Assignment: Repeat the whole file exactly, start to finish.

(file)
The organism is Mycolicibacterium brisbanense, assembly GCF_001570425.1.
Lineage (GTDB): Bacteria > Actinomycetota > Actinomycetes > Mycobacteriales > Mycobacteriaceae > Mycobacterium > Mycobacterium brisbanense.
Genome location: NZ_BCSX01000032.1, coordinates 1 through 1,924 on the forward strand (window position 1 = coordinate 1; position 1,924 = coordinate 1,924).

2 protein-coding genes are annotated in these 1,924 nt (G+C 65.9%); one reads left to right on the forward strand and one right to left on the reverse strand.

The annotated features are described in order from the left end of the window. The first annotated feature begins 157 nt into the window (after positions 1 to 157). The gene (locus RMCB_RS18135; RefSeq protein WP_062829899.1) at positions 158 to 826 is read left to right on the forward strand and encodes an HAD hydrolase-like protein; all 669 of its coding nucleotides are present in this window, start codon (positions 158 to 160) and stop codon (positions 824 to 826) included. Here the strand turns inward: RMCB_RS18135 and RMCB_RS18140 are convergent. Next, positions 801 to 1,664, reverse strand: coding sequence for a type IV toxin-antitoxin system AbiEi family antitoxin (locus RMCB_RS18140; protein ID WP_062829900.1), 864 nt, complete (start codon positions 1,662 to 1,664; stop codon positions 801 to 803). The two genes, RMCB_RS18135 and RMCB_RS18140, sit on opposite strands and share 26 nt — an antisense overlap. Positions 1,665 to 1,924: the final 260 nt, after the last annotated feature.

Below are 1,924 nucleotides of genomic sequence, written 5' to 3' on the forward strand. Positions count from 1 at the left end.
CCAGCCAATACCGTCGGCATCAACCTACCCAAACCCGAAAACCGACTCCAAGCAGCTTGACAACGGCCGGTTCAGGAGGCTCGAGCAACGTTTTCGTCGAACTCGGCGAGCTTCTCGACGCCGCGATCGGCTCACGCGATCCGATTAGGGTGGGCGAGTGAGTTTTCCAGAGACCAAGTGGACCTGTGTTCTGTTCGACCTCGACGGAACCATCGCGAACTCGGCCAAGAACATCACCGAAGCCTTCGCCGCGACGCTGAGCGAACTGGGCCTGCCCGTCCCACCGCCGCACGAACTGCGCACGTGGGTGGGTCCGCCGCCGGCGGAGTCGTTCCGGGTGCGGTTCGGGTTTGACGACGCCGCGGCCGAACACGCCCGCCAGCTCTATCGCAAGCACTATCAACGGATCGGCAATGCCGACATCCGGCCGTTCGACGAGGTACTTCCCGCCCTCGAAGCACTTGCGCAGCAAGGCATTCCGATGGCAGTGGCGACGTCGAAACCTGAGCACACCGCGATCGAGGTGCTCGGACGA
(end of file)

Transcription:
The organism is Mycolicibacterium brisbanense, assembly GCF_001570425.1.
Lineage (GTDB): Bacteria > Actinomycetota > Actinomycetes > Mycobacteriales > Mycobacteriaceae > Mycobacterium > Mycobacterium brisbanense.
Genome location: NZ_BCSX01000032.1, coordinates 1 through 1,924 on the forward strand (window position 1 = coordinate 1; position 1,924 = coordinate 1,924).

2 protein-coding genes are annotated in these 1,924 nt (G+C 65.9%); one reads left to right on the forward strand and one right to left on the reverse strand.

The annotated features are described in order from the left end of the window. The first annotated feature begins 157 nt into the window (after positions 1 to 157). The gene (locus RMCB_RS18135; RefSeq protein WP_062829899.1) at positions 158 to 826 is read left to right on the forward strand and encodes an HAD hydrolase-like protein; all 669 of its coding nucleotides are present in this window, start codon (positions 158 to 160) and stop codon (positions 824 to 826) included. Here the strand turns inward: RMCB_RS18135 and RMCB_RS18140 are convergent. Next, positions 801 to 1,664, reverse strand: coding sequence for a type IV toxin-antitoxin system AbiEi family antitoxin (locus RMCB_RS18140; protein ID WP_062829900.1), 864 nt, complete (start codon positions 1,662 to 1,664; stop codon positions 801 to 803). The two genes, RMCB_RS18135 and RMCB_RS18140, sit on opposite strands and share 26 nt — an antisense overlap. Positions 1,665 to 1,924: the final 260 nt, after the last annotated feature.

Below are 1,924 nucleotides of genomic sequence, written 5' to 3' on the forward strand. Positions count from 1 at the left end.
CCAGCCAATACCGTCGGCATCAACCTACCCAAACCCGAAAACCGACTCCAAGCAGCTTGACAACGGCCGGTTCAGGAGGCTCGAGCAACGTTTTCGTCGAACTCGGCGAGCTTCTCGACGCCGCGATCGGCTCACGCGATCCGATTAGGGTGGGCGAGTGAGTTTTCCAGAGACCAAGTGGACCTGTGTTCTGTTCGACCTCGACGGAACCATCGCGAACTCGGCCAAGAACATCACCGAAGCCTTCGCCGCGACGCTGAGCGAACTGGGCCTGCCCGTCCCACCGCCGCACGAACTGCGCACGTGGGTGGGTCCGCCGCCGGCGGAGTCGTTCCGGGTGCGGTTCGGGTTTGACGACGCCGCGGCCGAACACGCCCGCCAGCTCTATCGCAAGCACTATCAACGGATCGGCAATGCCGACATCCGGCCGTTCGACGAGGTACTTCCCGCCCTCGAAGCACTTGCGCAGCAAGGCATTCCGATGGCAGTGGCGACGTCGAAACCTGAGCACACCGCGATCGAGGTGCTCGGACGA